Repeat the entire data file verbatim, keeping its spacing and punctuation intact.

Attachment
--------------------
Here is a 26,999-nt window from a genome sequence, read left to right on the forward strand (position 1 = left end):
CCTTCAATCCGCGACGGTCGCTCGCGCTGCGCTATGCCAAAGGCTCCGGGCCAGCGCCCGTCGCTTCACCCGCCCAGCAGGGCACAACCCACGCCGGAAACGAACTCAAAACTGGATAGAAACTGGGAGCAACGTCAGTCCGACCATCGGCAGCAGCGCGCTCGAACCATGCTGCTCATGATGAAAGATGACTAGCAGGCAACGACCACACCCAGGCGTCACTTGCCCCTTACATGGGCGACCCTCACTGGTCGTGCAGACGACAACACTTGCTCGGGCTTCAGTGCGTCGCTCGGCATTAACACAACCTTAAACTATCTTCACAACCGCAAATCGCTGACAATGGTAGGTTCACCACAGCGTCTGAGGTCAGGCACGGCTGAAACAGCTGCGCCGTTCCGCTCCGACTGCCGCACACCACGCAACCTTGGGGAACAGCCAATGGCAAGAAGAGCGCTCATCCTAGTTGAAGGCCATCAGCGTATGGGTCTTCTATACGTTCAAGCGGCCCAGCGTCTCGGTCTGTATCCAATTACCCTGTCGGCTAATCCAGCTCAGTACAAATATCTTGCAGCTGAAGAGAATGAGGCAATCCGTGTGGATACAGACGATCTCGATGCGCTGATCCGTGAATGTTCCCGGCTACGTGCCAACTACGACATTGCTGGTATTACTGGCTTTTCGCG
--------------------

Here is a 26,999-nt window from a genome sequence, read left to right on the forward strand (position 1 = left end):
CCTTCAATCCGCGACGGTCGCTCGCGCTGCGCTATGCCAAAGGCTCCGGGCCAGCGCCCGTCGCTTCACCCGCCCAGCAGGGCACAACCCACGCCGGAAACGAACTCAAAACTGGATAGAAACTGGGAGCAACGTCAGTCCGACCATCGGCAGCAGCGCGCTCGAACCATGCTGCTCATGATGAAAGATGACTAGCAGGCAACGACCACACCCAGGCGTCACTTGCCCCTTACATGGGCGACCCTCACTGGTCGTGCAGACGACAACACTTGCTCGGGCTTCAGTGCGTCGCTCGGCATTAACACAACCTTAAACTATCTTCACAACCGCAAATCGCTGACAATGGTAGGTTCACCACAGCGTCTGAGGTCAGGCACGGCTGAAACAGCTGCGCCGTTCCGCTCCGACTGCCGCACACCACGCAACCTTGGGGAACAGCCAATGGCAAGAAGAGCGCTCATCCTAGTTGAAGGCCATCAGCGTATGGGTCTTCTATACGTTCAAGCGGCCCAGCGTCTCGGTCTGTATCCAATTACCCTGTCGGCTAATCCAGCTCAGTACAAATATCTTGCAGCTGAAGAGAATGAGGCAATCCGTGTGGATACAGACGATCTCGATGCGCTGATCCGTGAATGTTCCCGGCTACGTGCCAACTACGACATTGCTGGTATTACTGGCTTTTCGCG